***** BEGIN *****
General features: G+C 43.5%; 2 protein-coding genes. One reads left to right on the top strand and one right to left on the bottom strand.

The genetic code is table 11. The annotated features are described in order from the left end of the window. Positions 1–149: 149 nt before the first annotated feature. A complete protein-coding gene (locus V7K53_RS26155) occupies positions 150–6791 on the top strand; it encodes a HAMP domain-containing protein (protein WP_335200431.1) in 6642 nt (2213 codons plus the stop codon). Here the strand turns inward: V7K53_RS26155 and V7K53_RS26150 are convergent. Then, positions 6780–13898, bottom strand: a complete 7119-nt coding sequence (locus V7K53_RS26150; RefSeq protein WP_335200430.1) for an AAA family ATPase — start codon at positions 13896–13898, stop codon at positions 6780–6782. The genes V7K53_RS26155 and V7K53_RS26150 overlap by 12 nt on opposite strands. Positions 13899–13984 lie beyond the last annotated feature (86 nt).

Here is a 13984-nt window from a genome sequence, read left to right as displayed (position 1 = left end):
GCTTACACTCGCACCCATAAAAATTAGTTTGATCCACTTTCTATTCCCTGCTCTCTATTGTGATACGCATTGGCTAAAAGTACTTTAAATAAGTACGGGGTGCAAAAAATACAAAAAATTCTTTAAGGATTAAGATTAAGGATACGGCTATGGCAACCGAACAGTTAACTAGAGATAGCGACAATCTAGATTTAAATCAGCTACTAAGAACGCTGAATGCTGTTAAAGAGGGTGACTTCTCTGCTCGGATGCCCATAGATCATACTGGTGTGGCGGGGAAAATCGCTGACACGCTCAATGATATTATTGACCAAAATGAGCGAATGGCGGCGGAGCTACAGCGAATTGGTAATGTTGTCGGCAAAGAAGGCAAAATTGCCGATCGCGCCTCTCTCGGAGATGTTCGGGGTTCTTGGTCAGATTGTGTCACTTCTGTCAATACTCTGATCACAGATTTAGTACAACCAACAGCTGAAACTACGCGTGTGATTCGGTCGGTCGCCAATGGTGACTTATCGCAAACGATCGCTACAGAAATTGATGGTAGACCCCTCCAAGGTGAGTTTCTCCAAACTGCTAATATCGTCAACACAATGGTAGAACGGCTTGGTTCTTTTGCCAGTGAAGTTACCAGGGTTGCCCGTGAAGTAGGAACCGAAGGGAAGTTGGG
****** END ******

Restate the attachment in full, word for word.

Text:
General features: G+C 43.5%; 2 protein-coding genes. One reads left to right on the top strand and one right to left on the bottom strand.

The genetic code is table 11. The annotated features are described in order from the left end of the window. Positions 1–149: 149 nt before the first annotated feature. A complete protein-coding gene (locus V7K53_RS26155) occupies positions 150–6791 on the top strand; it encodes a HAMP domain-containing protein (protein WP_335200431.1) in 6642 nt (2213 codons plus the stop codon). Here the strand turns inward: V7K53_RS26155 and V7K53_RS26150 are convergent. Then, positions 6780–13898, bottom strand: a complete 7119-nt coding sequence (locus V7K53_RS26150; RefSeq protein WP_335200430.1) for an AAA family ATPase — start codon at positions 13896–13898, stop codon at positions 6780–6782. The genes V7K53_RS26155 and V7K53_RS26150 overlap by 12 nt on opposite strands. Positions 13899–13984 lie beyond the last annotated feature (86 nt).

Here is a 13984-nt window from a genome sequence, read left to right as displayed (position 1 = left end):
GCTTACACTCGCACCCATAAAAATTAGTTTGATCCACTTTCTATTCCCTGCTCTCTATTGTGATACGCATTGGCTAAAAGTACTTTAAATAAGTACGGGGTGCAAAAAATACAAAAAATTCTTTAAGGATTAAGATTAAGGATACGGCTATGGCAACCGAACAGTTAACTAGAGATAGCGACAATCTAGATTTAAATCAGCTACTAAGAACGCTGAATGCTGTTAAAGAGGGTGACTTCTCTGCTCGGATGCCCATAGATCATACTGGTGTGGCGGGGAAAATCGCTGACACGCTCAATGATATTATTGACCAAAATGAGCGAATGGCGGCGGAGCTACAGCGAATTGGTAATGTTGTCGGCAAAGAAGGCAAAATTGCCGATCGCGCCTCTCTCGGAGATGTTCGGGGTTCTTGGTCAGATTGTGTCACTTCTGTCAATACTCTGATCACAGATTTAGTACAACCAACAGCTGAAACTACGCGTGTGATTCGGTCGGTCGCCAATGGTGACTTATCGCAAACGATCGCTACAGAAATTGATGGTAGACCCCTCCAAGGTGAGTTTCTCCAAACTGCTAATATCGTCAACACAATGGTAGAACGGCTTGGTTCTTTTGCCAGTGAAGTTACCAGGGTTGCCCGTGAAGTAGGAACCGAAGGGAAGTTGGG